“We saw a clear separation of vidofludimus calcium from placebo in serum neurofilament light chain (NfL) levels across all progressive multiple sclerosis (PMS) patients as well as all subtypes,” Vitt said, noting that full, top-line trial results are expected in April 2025.

Ongoing inflammation is thought to play a major role in driving active SPMS, but less so in nonactive SPMS or PPMS — which normally lack more evident signs of inflammation such as active lesions or relapses.

Andreas Muehler, MD, chief medical officer of Immunic, particularly noted the benefits observed in nonactive SPMS patients, “the MS population with the highest unmet medical need,” and said “there is currently no relevant treatment available in the US,” in an email to Multiple Sclerosis News Today.

“Vidofludimus calcium could be a game changer, because in non-active secondary progressive MS disease, it is known that NfL can predict future disability risk,” he added. “We believe that these interim biomarker results demonstrate that vidofludimus calcium has neuroprotective effects, in addition to it anti-inflammatory and antiviral effects.”

Due to its multifactorial effects, Muehler believes vidofludimus “is ideally suited to address the complex [disease processes] of progressive MS and we very much look forward to the topline data from the CALLIPER trial.”

Data overall are consistent with reductions in NfL also seen among people with relapsing forms of MS, who were treated with vidofludimus in an earlier Phase 2 trial called EMPhASIS (NCT03846219). Immunic now is running two Phase 3 studies, ENSURE-1 (NCT05134441) and ENSURE-2 (NCT05201638), to test vidofludimus in relapsing MS patients.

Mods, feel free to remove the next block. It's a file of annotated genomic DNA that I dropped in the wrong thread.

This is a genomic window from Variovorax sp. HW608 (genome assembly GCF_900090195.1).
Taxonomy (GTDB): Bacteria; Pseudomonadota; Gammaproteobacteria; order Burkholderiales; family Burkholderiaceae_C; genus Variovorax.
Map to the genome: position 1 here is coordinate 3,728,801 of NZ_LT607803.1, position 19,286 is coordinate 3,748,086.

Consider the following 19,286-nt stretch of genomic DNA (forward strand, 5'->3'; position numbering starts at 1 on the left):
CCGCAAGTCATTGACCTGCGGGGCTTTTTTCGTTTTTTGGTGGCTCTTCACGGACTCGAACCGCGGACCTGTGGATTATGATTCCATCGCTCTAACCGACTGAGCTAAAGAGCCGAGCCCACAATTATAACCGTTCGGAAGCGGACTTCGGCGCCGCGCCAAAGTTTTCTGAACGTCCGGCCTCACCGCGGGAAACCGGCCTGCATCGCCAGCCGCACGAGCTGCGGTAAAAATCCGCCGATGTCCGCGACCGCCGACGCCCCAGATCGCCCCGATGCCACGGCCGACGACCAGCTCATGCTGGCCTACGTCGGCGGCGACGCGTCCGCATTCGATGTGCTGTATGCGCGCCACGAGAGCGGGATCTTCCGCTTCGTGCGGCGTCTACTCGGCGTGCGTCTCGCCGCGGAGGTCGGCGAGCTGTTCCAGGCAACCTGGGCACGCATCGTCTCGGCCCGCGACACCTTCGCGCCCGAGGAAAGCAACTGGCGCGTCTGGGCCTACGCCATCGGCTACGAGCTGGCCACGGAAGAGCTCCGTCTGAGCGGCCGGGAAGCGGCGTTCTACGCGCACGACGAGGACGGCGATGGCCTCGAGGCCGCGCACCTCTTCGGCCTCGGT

Lesser fatigue reported in COVID-19 patients treated in separate trial

Immunic also is exploring vidofludimus as a potential treatment in other indications. In a separate poster at ACTRIMS, the company shared data from a placebo-controlled study of vidofludimus in people with COVID-19. Of particular note, findings indicated that fewer patients given vidofludimus than a placebo reported substantial fatigue (50% vs. 80%).

“Fatigue represents a very common symptom in both multiple sclerosis (MS) and post COVID syndrome (PCS). In both diseases, fatigue drives the ability of patients to participate in daily social activities and strongly influences their quality of life,” Muehler said. “Although the specific triggers for fatigue in both diseases have not yet been finally determined, there is increasing epidemiological evidence that have a potential common trigger: Epstein-Barr virus (EBV) reactivation.”

Infection with the EBV virus has been identified as a leading MS risk factor.

Data from lab experiments have shown that vidofludimus may help prevent reactivation of EBV, which according to Immunic, overall suggest it also may help to ease MS-related fatigue.

“While fatigue is one of the most dominating symptoms for MS patients influencing their quality of life and ability to participate in social activities, it remains largely unsolved from the clinical perspective,” Vitt said.

“Because of vidofludimus calcium’s potential ability to prevent the reactivation of the Epstein-Barr virus (EBV), it may also contribute to the reduction of fatigue in MS patients [creating] yet another differentiating feature for this medication candidate,” Vitt added, noting that this possibility could be confirmed in the ongoing ENSURE trials.

Note: The Multiple Sclerosis News Today team is providing coverage of the ACTRIMS Forum 2024 Feb. 29-March 2. Go here to see the latest stories from the conference.